February 4, 2018

Edible Groundnuts (Apios sp.div.)

To genus Apios (family Fabaceae) belongs a few species of herbaceous climbers which are native to east Asia and North America. They all create underground tubers which are edible in case some of them. Especially 3 species are known to have delicious tubers and they are sometimes cultivated. 
An inflorescence of Apios fortunei (Japanese Groundnut)
Boiled tubers of two varieties of Apios tuberosa (American Groundnut)
The most known species is Apios tuberosa = A. americana (American Groundnut). It grows in wild state in North America and is cultivated in numerous varieties worldwide (but rarely). It is frost hardy perennial. Some accessions are hardy to less than -30C degree (=-22F degree), but other southern varieties are less frost resistant. It can be propagated by seeds (only these ones which bloom and creates seeds) or only by tubers. One plant creates very numerous tubers on long rhizomes. They have very good taste when boiled or baked and very soft skin (they do not need be peeled). The seeds and young seed-pods are also edible after cooking.  The forms which bloom have very ornamental flowers in medium size inflorescences (but my plants have not flowered so I have not their photo). I grew two varieties: one unnamed, but improved from Virginia (climber about 2-3m = 7-10ft tall, which creates large to medium size oblong tubers and is very frost hardy) and the second larger variety “Nutty” (large climber to 3-4m = 10-13ft tall in my zone 6b, roundish large or medium tubers, never flowering).

 Apios tuberosa (unnamed variety from Virginia) 

Young inflorescences

Apios tuberosa "Nutty"
This variety creates very tall annual shoots
and large roundish tubers

The second American species, very hard to find and rarely cultivated, is Apios priceana (Price's Potato-bean, Price's Groundnut, Traveler's Delight). This is very large (3-5 m = 10-16 ft tall) herbaceous climber which is much frost resistant and winters easily without mulching in my zone 6b. It is native to the U.S. states of Alabama, Mississippi, Kentucky, and Tennessee. It creates only one turnip-like rhizomatous tuber, which enlarges every year and can grow quite large in numerous years. The tuber is edible. It can be easily propagated by seeds (they can be sown direct in the garden after last frosts). It also has not flowered yet in my experience.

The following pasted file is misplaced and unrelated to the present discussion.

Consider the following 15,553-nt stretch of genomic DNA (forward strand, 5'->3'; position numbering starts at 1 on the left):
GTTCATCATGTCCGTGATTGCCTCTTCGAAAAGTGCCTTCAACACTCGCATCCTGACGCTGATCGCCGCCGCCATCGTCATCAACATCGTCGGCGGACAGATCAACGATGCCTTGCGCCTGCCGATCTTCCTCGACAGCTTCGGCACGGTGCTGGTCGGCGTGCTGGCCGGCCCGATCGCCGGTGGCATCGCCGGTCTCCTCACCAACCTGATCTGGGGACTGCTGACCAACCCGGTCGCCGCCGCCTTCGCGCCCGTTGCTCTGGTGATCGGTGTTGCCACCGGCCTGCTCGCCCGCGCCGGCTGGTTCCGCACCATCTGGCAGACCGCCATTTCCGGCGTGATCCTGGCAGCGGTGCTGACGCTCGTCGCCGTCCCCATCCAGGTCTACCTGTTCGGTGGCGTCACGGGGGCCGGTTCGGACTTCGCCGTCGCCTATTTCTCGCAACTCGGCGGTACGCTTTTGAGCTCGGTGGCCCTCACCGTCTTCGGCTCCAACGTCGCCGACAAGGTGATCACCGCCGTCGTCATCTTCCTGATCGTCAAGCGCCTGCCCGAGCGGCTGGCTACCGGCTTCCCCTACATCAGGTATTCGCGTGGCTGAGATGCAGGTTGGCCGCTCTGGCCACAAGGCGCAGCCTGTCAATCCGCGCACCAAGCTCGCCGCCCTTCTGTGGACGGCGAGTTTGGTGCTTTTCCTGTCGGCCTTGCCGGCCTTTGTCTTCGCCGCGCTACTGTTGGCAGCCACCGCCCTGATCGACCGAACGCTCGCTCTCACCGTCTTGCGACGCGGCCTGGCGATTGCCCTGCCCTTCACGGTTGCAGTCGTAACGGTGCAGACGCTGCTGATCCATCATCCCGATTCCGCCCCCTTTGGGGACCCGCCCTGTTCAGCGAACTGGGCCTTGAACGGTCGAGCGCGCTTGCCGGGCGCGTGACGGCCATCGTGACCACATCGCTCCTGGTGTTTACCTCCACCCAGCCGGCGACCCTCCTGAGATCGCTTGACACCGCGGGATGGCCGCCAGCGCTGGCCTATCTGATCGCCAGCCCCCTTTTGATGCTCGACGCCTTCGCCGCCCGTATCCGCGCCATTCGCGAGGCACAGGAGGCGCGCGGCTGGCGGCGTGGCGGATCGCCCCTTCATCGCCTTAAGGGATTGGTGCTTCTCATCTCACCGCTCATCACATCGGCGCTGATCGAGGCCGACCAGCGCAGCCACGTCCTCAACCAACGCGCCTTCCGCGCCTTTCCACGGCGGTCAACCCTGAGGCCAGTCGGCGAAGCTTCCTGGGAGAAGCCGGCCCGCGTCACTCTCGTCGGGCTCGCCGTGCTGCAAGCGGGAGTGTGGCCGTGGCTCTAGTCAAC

Apios priceana
This species creates only 1 tuber per plant. It can be quite large after numerous years. On the photo there are 2 years old tubers
The third species which I grew is Asiatic Apios fortunei (Japanese Groundnut, Chinese Groundnut). In my experience my plants created also single tubers per plant, but with a few long stolons, so I suppose that this species is intermediate between previously described – creates a few tubers (not as numerous as A. tuberosa but not one as A. priceana). It is the only species which flowered freely in my cultivation. The flowers are lovely close up and curious but not very showy. I have not tasted the tubers of last two species yet, but they are described as delicious. It is probably full frost hardy in zones 5/6 but I have not wintered it outside yet. 
Apios fortunei
 Plants in late spring
 and in summer

 The inflorescences of this species are lovely close up but not very showy

The tubers with long stolons
 There exists a few other species of groundnuts (Apios spp.). If you have available seeds or tubers any of them please write to me.

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